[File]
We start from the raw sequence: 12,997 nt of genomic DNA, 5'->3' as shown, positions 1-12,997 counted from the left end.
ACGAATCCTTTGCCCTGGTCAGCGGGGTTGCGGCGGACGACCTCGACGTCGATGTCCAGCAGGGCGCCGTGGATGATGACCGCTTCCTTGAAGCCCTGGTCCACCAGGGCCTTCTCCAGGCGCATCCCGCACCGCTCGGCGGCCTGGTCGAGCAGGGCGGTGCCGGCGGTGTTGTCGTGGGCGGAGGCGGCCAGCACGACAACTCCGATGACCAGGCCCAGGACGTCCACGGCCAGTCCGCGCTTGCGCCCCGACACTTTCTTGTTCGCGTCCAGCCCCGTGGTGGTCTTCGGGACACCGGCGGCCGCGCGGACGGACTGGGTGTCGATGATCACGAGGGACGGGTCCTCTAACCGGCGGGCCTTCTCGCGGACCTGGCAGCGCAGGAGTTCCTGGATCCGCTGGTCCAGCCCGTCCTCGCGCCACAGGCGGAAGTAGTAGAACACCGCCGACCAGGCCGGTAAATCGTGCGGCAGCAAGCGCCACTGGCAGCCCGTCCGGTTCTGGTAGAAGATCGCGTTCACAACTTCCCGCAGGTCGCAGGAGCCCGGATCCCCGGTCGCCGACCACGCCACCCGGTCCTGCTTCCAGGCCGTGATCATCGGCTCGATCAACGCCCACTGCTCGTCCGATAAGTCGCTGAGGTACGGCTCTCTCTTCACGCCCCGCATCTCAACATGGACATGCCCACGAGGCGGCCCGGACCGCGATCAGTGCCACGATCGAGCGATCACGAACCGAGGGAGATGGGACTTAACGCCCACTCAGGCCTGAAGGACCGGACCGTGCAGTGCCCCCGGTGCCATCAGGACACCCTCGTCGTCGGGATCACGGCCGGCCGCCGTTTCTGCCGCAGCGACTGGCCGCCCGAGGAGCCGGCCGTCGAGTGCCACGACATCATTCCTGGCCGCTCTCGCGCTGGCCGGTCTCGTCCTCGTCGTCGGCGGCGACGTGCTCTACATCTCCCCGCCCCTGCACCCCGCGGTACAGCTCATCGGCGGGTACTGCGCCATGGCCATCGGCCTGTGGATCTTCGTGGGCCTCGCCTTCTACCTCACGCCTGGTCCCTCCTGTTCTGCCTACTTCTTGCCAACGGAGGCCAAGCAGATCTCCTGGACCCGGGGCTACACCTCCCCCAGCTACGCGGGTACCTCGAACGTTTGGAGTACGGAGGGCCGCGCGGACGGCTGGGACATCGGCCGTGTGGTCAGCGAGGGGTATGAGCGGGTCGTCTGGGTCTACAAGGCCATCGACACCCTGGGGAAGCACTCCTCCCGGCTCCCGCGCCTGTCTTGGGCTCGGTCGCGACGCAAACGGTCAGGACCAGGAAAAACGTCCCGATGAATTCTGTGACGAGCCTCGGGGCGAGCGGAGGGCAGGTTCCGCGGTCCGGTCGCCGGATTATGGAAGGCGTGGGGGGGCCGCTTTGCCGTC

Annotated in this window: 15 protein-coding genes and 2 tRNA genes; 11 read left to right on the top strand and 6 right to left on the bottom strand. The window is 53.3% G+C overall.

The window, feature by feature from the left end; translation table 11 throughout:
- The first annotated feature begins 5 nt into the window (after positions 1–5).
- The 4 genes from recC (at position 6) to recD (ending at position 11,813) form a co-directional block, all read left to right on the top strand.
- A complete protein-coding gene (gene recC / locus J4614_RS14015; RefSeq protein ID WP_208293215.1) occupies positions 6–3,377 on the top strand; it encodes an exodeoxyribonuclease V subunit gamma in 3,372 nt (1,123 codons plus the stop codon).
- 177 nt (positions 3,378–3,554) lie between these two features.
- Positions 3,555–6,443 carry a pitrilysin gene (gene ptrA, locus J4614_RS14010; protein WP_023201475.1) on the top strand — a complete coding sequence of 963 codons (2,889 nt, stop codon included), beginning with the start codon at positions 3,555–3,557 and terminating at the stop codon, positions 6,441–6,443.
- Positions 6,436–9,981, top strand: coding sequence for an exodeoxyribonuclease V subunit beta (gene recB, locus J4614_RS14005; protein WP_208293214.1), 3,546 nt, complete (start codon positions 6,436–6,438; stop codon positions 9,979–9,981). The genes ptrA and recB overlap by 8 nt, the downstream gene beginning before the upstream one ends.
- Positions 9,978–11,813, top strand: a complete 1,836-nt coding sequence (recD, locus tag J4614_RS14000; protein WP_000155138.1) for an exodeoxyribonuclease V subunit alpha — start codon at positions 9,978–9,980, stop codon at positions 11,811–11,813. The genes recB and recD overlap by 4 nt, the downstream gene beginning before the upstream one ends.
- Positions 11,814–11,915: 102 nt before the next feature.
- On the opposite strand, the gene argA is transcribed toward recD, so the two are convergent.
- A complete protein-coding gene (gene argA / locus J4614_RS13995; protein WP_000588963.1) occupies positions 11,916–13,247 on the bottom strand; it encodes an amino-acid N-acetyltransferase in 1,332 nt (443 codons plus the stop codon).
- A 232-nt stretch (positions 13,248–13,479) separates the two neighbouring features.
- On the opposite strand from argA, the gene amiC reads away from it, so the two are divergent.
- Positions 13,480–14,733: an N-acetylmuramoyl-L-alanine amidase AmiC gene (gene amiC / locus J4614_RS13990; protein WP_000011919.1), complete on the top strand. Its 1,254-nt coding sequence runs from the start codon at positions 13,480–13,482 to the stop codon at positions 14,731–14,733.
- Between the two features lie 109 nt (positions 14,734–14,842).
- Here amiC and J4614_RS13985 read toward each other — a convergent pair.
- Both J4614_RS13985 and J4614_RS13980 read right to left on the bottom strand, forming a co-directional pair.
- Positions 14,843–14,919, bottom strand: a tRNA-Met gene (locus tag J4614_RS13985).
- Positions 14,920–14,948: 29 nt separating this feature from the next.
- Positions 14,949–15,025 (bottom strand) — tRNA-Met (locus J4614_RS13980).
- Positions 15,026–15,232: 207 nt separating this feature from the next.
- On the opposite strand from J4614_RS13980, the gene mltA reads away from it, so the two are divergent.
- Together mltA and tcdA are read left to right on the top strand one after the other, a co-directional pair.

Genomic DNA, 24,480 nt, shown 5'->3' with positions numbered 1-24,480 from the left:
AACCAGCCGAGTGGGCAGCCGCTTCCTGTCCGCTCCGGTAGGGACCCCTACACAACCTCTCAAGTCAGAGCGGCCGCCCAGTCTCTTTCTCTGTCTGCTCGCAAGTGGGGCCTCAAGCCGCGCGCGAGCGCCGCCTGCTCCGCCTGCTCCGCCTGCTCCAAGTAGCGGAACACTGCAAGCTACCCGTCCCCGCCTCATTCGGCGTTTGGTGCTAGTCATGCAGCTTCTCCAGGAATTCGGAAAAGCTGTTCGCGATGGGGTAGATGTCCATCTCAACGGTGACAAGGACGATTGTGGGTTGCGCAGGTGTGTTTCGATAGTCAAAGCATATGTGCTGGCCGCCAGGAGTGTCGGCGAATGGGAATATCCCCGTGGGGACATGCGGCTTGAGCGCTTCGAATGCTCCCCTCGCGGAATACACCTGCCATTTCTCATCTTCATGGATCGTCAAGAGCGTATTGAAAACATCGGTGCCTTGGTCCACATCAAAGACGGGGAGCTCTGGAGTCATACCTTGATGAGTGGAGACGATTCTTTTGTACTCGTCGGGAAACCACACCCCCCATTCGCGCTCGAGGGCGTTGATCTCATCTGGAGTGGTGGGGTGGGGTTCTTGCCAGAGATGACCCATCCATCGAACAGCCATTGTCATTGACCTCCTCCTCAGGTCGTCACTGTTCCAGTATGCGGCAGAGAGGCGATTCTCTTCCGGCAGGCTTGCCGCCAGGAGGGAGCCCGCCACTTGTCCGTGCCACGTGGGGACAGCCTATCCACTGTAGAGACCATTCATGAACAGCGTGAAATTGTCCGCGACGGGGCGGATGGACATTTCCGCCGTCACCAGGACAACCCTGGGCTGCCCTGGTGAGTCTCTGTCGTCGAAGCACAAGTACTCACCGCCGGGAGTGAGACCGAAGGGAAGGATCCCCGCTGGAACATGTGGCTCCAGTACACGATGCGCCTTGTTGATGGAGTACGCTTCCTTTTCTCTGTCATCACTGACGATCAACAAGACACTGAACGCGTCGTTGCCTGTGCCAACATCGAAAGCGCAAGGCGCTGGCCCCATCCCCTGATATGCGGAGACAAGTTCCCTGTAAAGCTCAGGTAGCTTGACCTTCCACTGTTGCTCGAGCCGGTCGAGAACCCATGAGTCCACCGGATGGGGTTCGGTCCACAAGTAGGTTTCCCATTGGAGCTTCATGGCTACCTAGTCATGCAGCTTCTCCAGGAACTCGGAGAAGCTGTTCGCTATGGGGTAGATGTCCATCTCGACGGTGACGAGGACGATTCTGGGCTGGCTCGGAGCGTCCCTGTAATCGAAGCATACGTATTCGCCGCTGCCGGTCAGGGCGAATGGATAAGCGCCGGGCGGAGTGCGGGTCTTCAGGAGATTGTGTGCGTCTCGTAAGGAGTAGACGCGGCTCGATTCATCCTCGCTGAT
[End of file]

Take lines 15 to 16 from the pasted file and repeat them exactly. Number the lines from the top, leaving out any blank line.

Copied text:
- A 232-nt stretch (positions 13,248–13,479) separates the two neighbouring features.
- On the opposite strand from argA, the gene amiC reads away from it, so the two are divergent.